21st Century Collection of Life Works.


THERE have been many great leaders, but leader- friends have been few. The crowning glory of A. B. Simpson's leadership was that he was a friend of people. He loved people, and he loved mankind.

After what has been written it seems to be needless to speak of his leadership. His life story is more eloquent than words. Yet there are features that may be outlined to make the picture more complete.

A. B. Simpson was an apostle. No, he was not a thirteenth apostle, nor a fiftieth. There were twelve apostles, chosen by Jesus Christ as witnesses to his life, death, and resurrection, and there will not be another. Neither do we mean that he was in an apostolic succession, commissioned by people, who, with their predecessors back to the Twelve, had been themselves successively commissioned. Such people do not claim to be apostles. But there were apostles before the Twelve and after them. Barnabas is called an apostle in the Lystra story. And "There was a man, sent from God, whose name was John." Our verb "sent" does not do justice to the word John the Apostle used of John the Baptist. It is the verbal form of apostle and means sent on a commission. An apostle is a commissioner from the court of Heaven. Such a man was A. B. Simpson.

Only a person divinely commissioned could have done what Dr. Simpson accomplished. False apostles have for a time made mighty works, but they did it by the skilful use of human agencies, if not by preternatural power. This man did not employ the means people use to achieve leadership. He neither exalted himself nor would he allow others to exalt him. He did not exploit the public. The tricks of the advertiser he despised. He did not lay stress on organization; in fact, he determinedly opposed the introduction of much machinery. In his dedicatory address of the Madison Avenue Tabernacle he said: I am afraid of human greatness; I am afraid of the triumphs of human praise; I am glad to have the work of God beginning in lowliness." But he believed that God had sent him on a definite mission and for a specific ministry and lived and loved and labored in the unconquerable courage and invincible strength of a true apostle."

A. B. Simpson was a pathfinder. Like Abram "He went out not knowing where he went." Many so-called leaders follow the beaten path. The really great leaders blaze a new trail. Columbus crossed the uncharted sea. LaSalle and Mackenzie opened a continent. Lincoln led in the liberation of a race. Here we have a person whose life work seemed to be to push on alone where his fellows had seen nothing to explore, and where the multitude would not follow. He dared to ask his fashionable Louisville congregation to follow him from a comfortable church home to a theatre that they might together reach the masses. Single-handed he launched the first pictorial missionary magazine. Alone he stepped out in the great metropolis to find a way to the hardened hearts of multitudes. With a Gideon's band he attempted to take unevangelized continents for Christ. He revived methods untried or forgotten since the days of the apostles. He found a way through the clash of creeds to Christ Himself, restoring mysticism to Pauline purity, saving sanctification from the plane of self-perfection, placing healing on terms of abiding in and intimate fellowship with Christ, and giving a new note of strenuous service to the song of welcome to the Coming King. These were "The Old Paths" but overgrown with the theological weeds of centuries.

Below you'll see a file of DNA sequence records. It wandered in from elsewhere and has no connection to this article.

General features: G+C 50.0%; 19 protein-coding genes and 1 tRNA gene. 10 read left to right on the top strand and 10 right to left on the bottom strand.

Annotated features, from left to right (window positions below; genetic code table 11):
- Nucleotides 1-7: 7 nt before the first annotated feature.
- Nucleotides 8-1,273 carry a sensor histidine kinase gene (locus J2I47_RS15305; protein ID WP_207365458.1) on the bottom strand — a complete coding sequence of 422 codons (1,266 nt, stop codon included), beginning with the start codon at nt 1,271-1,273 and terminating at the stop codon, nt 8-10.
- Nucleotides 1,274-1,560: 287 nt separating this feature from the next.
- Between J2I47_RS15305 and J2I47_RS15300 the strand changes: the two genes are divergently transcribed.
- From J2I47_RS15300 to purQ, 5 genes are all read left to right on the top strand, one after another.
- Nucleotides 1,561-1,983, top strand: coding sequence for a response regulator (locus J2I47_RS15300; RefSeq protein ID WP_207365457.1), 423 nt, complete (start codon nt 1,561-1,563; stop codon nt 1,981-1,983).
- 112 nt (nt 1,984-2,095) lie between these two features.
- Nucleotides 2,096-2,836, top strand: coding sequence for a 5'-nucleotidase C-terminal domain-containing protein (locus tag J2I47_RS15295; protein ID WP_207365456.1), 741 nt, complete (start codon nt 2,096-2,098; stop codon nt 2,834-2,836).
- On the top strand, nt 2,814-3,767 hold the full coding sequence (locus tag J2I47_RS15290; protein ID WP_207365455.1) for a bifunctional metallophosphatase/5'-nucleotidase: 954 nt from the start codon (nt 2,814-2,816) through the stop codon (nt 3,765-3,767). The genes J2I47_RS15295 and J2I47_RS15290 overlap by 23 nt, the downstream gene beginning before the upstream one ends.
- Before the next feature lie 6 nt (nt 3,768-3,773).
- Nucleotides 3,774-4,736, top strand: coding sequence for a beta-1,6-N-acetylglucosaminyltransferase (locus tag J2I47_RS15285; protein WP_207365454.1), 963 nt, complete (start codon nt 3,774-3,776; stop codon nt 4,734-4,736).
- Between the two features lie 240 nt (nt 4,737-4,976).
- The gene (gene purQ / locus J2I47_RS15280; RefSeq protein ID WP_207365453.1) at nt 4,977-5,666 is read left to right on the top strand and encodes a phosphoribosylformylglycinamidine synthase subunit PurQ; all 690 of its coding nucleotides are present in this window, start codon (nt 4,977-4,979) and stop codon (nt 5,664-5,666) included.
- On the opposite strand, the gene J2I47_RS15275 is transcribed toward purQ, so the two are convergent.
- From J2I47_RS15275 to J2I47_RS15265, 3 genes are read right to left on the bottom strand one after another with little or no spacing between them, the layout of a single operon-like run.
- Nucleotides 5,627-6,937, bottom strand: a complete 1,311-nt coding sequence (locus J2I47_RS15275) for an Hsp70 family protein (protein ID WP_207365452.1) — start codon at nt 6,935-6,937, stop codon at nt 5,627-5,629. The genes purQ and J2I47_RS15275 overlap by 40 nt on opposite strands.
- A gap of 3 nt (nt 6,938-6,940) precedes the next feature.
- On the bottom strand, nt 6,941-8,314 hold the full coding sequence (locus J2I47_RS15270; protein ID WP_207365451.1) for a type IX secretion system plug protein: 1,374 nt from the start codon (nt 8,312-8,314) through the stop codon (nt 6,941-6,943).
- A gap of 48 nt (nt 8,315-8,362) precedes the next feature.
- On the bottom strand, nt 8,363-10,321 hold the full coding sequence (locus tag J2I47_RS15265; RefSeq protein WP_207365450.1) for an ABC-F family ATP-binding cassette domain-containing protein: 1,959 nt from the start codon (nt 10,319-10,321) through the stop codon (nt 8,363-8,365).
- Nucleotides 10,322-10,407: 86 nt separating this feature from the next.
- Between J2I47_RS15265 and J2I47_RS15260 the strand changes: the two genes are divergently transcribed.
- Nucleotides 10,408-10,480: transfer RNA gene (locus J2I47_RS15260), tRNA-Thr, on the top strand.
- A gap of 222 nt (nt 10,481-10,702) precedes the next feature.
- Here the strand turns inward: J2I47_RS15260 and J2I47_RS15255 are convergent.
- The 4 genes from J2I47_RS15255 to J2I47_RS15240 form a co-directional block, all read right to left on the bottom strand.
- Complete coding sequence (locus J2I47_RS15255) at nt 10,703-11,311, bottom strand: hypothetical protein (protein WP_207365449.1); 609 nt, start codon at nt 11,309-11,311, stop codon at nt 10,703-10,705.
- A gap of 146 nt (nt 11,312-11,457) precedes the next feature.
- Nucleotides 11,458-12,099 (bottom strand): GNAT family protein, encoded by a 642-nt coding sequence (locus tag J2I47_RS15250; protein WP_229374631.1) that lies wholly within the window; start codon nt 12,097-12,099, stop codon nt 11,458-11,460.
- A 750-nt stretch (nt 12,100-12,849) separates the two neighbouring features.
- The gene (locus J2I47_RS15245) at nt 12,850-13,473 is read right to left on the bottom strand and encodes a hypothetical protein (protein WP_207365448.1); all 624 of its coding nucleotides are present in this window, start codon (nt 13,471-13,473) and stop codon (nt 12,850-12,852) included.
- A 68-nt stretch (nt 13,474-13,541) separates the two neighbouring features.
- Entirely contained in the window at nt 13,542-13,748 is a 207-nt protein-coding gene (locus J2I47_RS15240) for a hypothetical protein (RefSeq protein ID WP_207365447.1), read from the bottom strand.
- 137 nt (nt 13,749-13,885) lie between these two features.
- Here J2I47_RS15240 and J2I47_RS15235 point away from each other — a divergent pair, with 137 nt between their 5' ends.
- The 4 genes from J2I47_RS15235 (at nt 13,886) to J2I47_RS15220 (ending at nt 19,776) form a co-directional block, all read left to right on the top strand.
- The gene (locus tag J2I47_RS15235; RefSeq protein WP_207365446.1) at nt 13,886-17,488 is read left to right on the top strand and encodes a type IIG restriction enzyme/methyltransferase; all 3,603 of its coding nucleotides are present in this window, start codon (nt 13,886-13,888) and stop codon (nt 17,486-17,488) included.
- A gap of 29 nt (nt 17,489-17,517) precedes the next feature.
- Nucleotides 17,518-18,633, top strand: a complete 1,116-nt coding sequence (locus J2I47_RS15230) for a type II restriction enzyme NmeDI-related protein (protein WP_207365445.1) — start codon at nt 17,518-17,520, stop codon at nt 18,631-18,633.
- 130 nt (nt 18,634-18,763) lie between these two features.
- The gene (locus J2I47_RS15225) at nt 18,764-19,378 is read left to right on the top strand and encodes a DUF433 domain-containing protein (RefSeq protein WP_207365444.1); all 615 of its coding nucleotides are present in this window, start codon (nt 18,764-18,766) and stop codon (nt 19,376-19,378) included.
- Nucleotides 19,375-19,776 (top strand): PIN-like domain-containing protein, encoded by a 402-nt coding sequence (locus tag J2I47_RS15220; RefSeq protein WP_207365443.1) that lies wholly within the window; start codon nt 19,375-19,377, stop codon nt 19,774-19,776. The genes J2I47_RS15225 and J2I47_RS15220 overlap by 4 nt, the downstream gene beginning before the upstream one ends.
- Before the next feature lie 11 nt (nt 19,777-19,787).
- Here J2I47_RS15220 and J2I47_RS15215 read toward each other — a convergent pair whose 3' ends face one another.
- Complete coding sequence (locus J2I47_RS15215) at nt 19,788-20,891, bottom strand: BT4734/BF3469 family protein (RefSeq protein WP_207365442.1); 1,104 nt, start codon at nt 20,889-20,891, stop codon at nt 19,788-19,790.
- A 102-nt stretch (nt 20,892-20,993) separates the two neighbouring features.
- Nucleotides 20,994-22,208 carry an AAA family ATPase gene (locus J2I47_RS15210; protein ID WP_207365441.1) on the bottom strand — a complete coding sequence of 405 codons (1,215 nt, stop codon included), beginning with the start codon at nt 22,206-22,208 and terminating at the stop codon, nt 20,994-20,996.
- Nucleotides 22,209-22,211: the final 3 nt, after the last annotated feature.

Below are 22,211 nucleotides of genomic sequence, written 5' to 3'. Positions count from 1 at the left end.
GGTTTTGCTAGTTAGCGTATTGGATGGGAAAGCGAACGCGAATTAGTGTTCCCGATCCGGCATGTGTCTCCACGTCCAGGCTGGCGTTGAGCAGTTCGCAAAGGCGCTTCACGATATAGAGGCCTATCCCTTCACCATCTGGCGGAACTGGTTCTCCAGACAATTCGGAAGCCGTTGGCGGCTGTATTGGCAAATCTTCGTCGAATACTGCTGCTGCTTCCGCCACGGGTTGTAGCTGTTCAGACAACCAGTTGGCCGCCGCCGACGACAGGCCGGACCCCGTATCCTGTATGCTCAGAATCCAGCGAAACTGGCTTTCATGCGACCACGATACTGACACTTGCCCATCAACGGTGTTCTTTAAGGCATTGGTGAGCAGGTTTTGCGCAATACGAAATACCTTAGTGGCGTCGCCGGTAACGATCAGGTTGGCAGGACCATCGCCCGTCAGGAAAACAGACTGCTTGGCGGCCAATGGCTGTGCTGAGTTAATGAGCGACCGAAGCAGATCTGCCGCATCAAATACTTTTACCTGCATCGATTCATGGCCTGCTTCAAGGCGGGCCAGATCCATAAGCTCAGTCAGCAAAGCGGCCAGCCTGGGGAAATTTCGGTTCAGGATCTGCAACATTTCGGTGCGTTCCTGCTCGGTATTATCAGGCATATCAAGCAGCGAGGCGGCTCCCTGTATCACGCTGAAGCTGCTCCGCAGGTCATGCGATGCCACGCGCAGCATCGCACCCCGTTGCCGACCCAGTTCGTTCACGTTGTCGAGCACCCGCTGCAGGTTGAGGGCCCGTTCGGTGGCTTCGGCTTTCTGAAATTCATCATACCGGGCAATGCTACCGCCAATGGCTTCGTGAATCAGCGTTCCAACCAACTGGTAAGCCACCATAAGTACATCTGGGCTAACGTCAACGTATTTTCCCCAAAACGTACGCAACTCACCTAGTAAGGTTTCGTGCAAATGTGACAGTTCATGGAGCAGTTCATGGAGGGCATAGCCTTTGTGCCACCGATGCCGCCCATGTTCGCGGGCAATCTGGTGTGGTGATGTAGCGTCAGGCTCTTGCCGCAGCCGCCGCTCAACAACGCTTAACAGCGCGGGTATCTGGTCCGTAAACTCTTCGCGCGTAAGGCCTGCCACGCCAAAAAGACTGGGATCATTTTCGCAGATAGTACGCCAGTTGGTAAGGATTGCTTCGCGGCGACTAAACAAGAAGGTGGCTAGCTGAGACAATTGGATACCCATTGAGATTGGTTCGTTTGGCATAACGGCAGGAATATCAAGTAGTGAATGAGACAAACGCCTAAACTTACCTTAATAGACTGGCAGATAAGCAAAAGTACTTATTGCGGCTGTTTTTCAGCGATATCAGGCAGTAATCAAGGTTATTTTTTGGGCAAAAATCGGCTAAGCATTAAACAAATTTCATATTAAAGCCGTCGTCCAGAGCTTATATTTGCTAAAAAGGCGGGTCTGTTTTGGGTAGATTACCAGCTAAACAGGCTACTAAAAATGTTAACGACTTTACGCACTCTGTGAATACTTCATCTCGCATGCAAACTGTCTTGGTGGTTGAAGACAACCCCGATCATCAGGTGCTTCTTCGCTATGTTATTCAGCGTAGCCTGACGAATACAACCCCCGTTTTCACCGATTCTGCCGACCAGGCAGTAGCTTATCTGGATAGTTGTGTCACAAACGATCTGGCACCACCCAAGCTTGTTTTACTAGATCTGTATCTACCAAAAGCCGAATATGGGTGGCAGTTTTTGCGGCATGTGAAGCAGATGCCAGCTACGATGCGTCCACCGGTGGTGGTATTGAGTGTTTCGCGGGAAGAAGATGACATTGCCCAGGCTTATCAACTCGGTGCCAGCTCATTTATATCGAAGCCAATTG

As a leader he was unique. One of his fellow-workers has written: "Neither he nor his work can be explained upon scientific principles. The organization itself is the simplest and, I may say, the most fragile possible. It holds together by a mysterious, invisible bond. Its members are neither received into nor cast out from its fellowship. They simply are or they are not. The methods of finance are the same." Dr. C. I. Scofield adds this word, "With this seasoned and mature gift was united a power of detail and of organization that made him unique among the great Christian leaders of the day." His successor, Rev. Paul Rader, says "No one ever held an organization with as light a hand as did Dr. Simpson."

He had his own way of enlisting and training workers. He never asked anyone to join his organization nor held out inducements to attract them. He knew that the path that he was marking out was too rugged for any but such as had caught his own vision. But when he met one after his own heart, great was his delight. At the first convention in Binghamton, N. Y., he met Rev. W. T. MacArthur. At midnight Mrs. Simpson called from the window beneath which the two preachers were walking up and down. Mr. Simpson replied, "Yes, dear, I'll be up soon, but I've caught a rare bird this time." Few indeed were the conventions which he held, especially in the early days, where new workers were not enlisted. The city of Toronto alone gave him Dr. R. H. Glover, now the Foreign Secretary, Rev. Robert Jaffray, whose persistent faith planted a mission in Indo-China, and many other missionaries and home workers. When a young student in that city said to him after one of his powerful appeals, "Dr. Simpson, if you have a hard place, please send me to it," he secured another recruit by simply replying, "My dear boy, we have lots of hard places." No one ever knew better than he how to awaken the heroism in young hearts.

When they were enlisted, this leader put recruits to the test. It has been the practice of the Society to turn missionary candidates loose in some untried home field or before some half-closed door. If they stood the test and proved that they were not only soul winners but good soldiers of Jesus Christ who could endure hardness. Dr. Simpson and the Board believed that they would succeed on the foreign field. Many of these young men and women have looked into a penniless purse and an empty cupboard, and sung the nursery rhyme about "Old Mother Hubbard" to the tune of "Praise God from Whom All Blessings Flow."